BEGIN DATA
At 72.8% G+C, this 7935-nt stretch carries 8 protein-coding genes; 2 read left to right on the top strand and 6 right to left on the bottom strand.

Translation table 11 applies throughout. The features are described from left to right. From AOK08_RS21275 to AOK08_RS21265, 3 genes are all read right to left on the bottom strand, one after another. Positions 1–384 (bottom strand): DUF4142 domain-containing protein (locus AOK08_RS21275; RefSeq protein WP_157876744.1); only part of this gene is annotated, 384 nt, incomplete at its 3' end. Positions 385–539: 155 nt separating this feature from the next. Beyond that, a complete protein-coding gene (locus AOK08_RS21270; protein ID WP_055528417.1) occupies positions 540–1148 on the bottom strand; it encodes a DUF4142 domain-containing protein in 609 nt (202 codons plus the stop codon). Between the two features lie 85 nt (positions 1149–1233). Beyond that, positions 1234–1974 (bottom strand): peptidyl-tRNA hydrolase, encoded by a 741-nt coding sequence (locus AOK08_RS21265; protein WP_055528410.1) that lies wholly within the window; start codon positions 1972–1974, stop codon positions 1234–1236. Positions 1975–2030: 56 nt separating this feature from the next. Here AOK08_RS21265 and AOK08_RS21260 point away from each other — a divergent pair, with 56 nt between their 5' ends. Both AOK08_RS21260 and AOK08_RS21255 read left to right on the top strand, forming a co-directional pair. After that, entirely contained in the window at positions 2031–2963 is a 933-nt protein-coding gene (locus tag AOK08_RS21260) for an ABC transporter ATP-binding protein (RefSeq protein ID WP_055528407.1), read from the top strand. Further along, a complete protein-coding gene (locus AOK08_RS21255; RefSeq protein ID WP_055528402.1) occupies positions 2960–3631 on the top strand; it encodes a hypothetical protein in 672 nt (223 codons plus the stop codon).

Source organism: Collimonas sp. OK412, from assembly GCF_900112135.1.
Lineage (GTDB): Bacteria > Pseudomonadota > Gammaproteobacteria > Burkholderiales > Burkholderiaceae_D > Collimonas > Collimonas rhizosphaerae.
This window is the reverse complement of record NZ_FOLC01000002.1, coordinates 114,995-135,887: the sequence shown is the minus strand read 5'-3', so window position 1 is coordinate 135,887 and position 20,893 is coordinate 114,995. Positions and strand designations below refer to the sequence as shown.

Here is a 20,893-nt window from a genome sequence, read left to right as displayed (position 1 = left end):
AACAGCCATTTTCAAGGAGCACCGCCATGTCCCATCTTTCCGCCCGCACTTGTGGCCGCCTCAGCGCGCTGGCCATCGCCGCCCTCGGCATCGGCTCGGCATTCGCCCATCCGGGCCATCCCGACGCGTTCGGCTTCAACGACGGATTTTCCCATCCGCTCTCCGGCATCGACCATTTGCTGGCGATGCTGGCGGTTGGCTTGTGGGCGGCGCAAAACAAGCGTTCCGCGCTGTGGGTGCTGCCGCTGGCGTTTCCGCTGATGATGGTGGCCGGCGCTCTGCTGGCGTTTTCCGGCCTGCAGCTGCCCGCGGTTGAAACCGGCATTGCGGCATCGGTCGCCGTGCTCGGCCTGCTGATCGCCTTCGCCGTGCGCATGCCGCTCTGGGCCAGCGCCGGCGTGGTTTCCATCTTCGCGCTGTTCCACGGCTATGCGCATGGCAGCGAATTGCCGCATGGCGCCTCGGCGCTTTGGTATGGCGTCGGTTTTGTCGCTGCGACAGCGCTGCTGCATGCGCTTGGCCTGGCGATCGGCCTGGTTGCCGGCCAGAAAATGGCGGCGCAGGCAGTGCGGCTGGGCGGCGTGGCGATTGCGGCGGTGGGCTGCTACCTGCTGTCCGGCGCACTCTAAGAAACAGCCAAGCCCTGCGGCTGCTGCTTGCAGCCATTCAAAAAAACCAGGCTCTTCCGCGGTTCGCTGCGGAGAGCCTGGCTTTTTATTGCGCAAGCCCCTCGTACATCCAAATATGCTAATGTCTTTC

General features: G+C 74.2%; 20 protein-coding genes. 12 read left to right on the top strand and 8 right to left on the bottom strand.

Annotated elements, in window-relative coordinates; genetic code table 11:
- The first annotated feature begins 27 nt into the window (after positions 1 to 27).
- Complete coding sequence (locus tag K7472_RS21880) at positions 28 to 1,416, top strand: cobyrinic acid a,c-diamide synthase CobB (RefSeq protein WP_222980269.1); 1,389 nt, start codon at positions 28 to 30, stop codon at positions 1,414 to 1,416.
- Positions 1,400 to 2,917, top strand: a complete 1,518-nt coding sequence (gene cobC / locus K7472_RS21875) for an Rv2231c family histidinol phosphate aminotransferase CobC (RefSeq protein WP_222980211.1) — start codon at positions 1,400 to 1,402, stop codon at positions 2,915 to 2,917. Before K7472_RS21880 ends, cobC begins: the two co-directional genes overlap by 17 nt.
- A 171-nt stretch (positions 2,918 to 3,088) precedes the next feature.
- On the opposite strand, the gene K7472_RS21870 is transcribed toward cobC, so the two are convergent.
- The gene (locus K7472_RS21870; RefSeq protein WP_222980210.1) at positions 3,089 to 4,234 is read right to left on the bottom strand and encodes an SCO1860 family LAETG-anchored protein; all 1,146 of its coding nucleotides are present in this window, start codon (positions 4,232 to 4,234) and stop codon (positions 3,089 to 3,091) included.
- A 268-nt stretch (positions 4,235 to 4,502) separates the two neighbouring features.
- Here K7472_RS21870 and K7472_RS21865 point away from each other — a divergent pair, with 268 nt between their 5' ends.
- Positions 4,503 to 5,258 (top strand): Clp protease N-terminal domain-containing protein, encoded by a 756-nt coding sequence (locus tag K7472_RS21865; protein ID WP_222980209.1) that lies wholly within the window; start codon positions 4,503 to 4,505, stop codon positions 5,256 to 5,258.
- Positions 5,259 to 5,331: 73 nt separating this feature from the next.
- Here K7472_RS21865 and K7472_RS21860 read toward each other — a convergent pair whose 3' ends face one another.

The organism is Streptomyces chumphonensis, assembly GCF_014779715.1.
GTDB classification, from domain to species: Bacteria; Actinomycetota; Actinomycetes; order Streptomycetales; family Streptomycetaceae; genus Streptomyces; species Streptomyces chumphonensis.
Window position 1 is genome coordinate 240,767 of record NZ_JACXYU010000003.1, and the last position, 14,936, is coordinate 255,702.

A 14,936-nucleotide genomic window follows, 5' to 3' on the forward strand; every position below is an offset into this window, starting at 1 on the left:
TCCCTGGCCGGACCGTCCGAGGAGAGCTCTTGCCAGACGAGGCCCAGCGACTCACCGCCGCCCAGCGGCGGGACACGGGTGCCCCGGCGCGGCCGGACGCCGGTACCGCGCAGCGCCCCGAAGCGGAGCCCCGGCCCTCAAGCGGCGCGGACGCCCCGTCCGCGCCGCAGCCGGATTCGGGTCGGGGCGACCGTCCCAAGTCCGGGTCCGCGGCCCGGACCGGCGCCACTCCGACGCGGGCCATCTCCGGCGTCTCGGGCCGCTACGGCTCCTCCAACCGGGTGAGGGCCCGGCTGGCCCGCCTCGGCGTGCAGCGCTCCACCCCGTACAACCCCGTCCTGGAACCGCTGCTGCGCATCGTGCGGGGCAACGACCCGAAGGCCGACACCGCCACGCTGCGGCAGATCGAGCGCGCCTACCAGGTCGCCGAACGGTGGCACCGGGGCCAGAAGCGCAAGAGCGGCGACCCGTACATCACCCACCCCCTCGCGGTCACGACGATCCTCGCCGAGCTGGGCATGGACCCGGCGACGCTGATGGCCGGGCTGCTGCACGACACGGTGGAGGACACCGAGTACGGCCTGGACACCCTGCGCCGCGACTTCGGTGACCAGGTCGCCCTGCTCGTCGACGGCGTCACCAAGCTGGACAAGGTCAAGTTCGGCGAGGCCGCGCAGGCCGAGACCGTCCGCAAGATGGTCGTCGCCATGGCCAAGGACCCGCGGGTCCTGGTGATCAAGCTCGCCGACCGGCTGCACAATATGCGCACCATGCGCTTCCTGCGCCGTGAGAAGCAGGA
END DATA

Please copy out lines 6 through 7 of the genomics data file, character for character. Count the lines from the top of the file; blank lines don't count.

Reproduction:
Here is a 20,893-nt window from a genome sequence, read left to right as displayed (position 1 = left end):
AACAGCCATTTTCAAGGAGCACCGCCATGTCCCATCTTTCCGCCCGCACTTGTGGCCGCCTCAGCGCGCTGGCCATCGCCGCCCTCGGCATCGGCTCGGCATTCGCCCATCCGGGCCATCCCGACGCGTTCGGCTTCAACGACGGATTTTCCCATCCGCTCTCCGGCATCGACCATTTGCTGGCGATGCTGGCGGTTGGCTTGTGGGCGGCGCAAAACAAGCGTTCCGCGCTGTGGGTGCTGCCGCTGGCGTTTCCGCTGATGATGGTGGCCGGCGCTCTGCTGGCGTTTTCCGGCCTGCAGCTGCCCGCGGTTGAAACCGGCATTGCGGCATCGGTCGCCGTGCTCGGCCTGCTGATCGCCTTCGCCGTGCGCATGCCGCTCTGGGCCAGCGCCGGCGTGGTTTCCATCTTCGCGCTGTTCCACGGCTATGCGCATGGCAGCGAATTGCCGCATGGCGCCTCGGCGCTTTGGTATGGCGTCGGTTTTGTCGCTGCGACAGCGCTGCTGCATGCGCTTGGCCTGGCGATCGGCCTGGTTGCCGGCCAGAAAATGGCGGCGCAGGCAGTGCGGCTGGGCGGCGTGGCGATTGCGGCGGTGGGCTGCTACCTGCTGTCCGGCGCACTCTAAGAAACAGCCAAGCCCTGCGGCTGCTGCTTGCAGCCATTCAAAAAAACCAGGCTCTTCCGCGGTTCGCTGCGGAGAGCCTGGCTTTTTATTGCGCAAGCCCCTCGTACATCCAAATATGCTAATGTCTTTC